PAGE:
multicast if so (as distinct from multicasts looped back locally
   within the host, enabled by a socket API call)?  If so, the CBMA
   routers could send multicasts back onto the CBMA link (after passing
   other security checks), and the originating host would ignore them.
   Perhaps hosts could perform this sort of source address checking if
   they receive the Link-Local Prefix Information Option, described
   below, while it remains valid.  There isn't a forwarding loop in the
   link-layer, it is just that originating hosts would receive their own
   multicasts that need to be ignored.  Only one of the routers on the
   CBMA link would send multicasts back onto the link; the router with
   the lowest value Link-Local address could be the one, using the set
   of routers' RA and RS Link-Local source addresses to choose (similar
   to a multicast router querier election)).  The non-elected router
   would not forward multicast traffic it receives back onto the CBMA
   link.

4.  Link-Local traffic over CBMA Links

   Due to the on-link assumption for Link-Local unicast destinations
   [RFC5942], attempts to send Link-Local traffic to other hosts
   attached to the CBMA link will fail, as the inter-host reachability
   has been constrained by the CBMA link.  The only Link-Local
   destinations reachable by the hosts are the Link-Local addresses of
   the default routers.

   This limited Link-Local reachability can be detrimental to the
   operation of IPv6 applications, as IPv6 applications are permitted to
   use Link-Local addresses for their connectivity [RFC4007], and if
   multiple scopes of addresses are available for the application to
   use, Link-Local addresses will be preferred over all others with
   exception to the loopback address, due to the general rule of
   preferring addresses with the smaller scopes [RFC6724].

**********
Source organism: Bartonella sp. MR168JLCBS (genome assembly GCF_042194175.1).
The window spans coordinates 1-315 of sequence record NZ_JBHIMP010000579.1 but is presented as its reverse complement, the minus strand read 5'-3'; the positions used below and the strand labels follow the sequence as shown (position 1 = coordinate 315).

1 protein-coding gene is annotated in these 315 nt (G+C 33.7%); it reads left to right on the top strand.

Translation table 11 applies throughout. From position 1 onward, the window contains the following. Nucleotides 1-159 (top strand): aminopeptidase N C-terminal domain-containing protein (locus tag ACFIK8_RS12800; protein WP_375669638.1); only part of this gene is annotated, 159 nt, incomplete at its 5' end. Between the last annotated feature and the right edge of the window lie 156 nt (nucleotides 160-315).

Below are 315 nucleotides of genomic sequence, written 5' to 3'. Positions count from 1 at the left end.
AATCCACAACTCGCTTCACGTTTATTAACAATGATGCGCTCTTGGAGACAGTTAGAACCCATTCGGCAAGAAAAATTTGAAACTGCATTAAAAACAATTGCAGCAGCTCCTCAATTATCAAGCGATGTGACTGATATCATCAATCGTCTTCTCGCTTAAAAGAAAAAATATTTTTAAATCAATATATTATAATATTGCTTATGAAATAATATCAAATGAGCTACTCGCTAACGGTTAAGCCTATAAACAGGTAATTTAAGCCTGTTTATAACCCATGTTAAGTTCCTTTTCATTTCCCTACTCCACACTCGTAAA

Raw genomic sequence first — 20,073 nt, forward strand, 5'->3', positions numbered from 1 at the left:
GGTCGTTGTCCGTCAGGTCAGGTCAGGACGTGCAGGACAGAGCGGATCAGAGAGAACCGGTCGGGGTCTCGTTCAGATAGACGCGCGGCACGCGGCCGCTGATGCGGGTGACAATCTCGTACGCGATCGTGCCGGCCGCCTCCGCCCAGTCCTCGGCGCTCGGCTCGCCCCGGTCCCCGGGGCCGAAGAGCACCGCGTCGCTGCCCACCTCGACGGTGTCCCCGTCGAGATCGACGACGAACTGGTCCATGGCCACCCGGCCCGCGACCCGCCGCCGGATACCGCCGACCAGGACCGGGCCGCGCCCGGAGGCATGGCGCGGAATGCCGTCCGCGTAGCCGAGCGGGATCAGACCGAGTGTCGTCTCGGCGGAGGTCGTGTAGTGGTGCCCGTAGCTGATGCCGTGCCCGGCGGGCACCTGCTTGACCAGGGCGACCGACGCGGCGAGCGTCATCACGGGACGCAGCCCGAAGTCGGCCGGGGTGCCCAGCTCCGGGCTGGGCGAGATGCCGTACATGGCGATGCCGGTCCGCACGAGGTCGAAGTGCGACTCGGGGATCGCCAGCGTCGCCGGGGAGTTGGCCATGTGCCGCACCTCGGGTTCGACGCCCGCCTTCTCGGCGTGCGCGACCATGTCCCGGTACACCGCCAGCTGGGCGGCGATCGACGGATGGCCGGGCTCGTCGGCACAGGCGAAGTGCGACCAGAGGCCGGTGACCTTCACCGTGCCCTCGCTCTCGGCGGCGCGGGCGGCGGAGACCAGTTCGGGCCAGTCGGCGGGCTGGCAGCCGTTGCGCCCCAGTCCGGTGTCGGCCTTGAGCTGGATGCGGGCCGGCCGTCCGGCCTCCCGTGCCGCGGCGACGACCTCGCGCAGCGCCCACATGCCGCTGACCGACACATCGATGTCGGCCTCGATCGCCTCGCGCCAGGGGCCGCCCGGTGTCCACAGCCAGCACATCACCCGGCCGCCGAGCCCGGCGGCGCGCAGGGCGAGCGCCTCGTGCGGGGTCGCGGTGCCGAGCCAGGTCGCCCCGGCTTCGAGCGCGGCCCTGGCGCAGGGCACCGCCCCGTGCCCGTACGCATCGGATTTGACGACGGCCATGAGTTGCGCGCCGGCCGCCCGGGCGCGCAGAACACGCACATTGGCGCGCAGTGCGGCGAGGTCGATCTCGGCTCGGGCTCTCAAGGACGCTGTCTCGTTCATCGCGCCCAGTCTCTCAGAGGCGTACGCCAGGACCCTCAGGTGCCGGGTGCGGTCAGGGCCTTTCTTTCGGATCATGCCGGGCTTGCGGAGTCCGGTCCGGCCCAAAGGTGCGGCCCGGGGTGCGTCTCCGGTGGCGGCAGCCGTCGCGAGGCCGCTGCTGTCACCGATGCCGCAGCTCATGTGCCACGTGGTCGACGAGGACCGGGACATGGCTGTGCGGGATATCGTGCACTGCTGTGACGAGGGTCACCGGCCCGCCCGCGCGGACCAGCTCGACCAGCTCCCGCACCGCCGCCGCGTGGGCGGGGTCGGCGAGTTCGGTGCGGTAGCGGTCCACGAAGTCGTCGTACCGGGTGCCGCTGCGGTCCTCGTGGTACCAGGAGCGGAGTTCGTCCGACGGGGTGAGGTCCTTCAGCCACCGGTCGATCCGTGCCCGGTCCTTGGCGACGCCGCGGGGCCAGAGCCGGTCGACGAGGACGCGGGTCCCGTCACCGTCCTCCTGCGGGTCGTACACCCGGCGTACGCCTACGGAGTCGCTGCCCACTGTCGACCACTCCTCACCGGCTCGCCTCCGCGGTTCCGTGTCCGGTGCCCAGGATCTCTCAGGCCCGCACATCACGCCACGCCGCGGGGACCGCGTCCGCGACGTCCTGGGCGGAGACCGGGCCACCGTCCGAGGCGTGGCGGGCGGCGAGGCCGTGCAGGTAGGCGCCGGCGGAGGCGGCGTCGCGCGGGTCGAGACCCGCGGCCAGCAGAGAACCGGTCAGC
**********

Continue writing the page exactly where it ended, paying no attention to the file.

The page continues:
If hosts could be informed that Link-Local destinations are to also
   be considered "off-link", reachability to all Link-Local destinations
   on the CBMA link would be restored.  Hosts would send traffic to all
   Link-Local destinations via their default router(s), with the chosen



Smith                   Expires February 17, 2016               [Page 4]


Internet-Draft     Indicating Link-Locals are Off-Link       August 2015


   default router then forwarding the traffic back onto the CBMA link
   [RFC4007] towards the final Link-Local destination.

5.  Indicating Link-Local Destinations are Off-Link

5.1.  Link-Local Router Advertisement Prefix Information Option

   To signal to hosts that they should consider Link-Local destinations
   "off-link", a router sends a Link-Local Prefix Information Option in
   its Router Advertisements [RFC4861], with the following PIO field
   values:

   o  Prefix Length: 10 [RFC4291]

   o  L or On-Link Flag: 0 (Off)

   o  A or Autonomous Address-Configuration Flag: 0 (Off)

   o  Valid Lifetime: Length of time Link-Local destinations are to be
      considered off-link

   o  Preferred Lifetime: 0xffffffff (representing infinity) [RFC4862]

   o  Prefix: fe80:: [RFC4291]

5.2.  Host Link-Local Prefix Information Option Processing

5.2.1.  Upon Receipt of a Link-Local PIO

5.2.1.1.  Validation

   When a host receives a Link-Local Prefix Information Option, it MUST
   perform the following validation steps:

   1.  Verifies the Prefix field value is fe80::. If not, this is not a
       LL PIO, and should be processed as a conventional PIO.

   2.  Verifies the Prefix Length field value is 10.  If not, ignores
       the LL PIO.

   3.  Verifies the L or On-Link Flag value is 0.  If not, ignores the
       LL PIO.

   4.  Ignores the A or Autonomous Address-Configuration Flag value, as
       Link-Local addresses always use Autonomous Address-Configuration,
       and are formed when an interface becomes enabled [RFC4862].





Smith                   Expires February 17, 2016               [Page 5]


Internet-Draft     Indicating Link-Locals are Off-Link       August 2015


   5.  Verifies the Preferred Lifetime field value is Infinity
       (0xffffffff).  If not, ignores the LL PIO.

   If any of the above validation steps fail, in addition to ignoring
   the LL PIO, an implementation MAY choose to log an informational or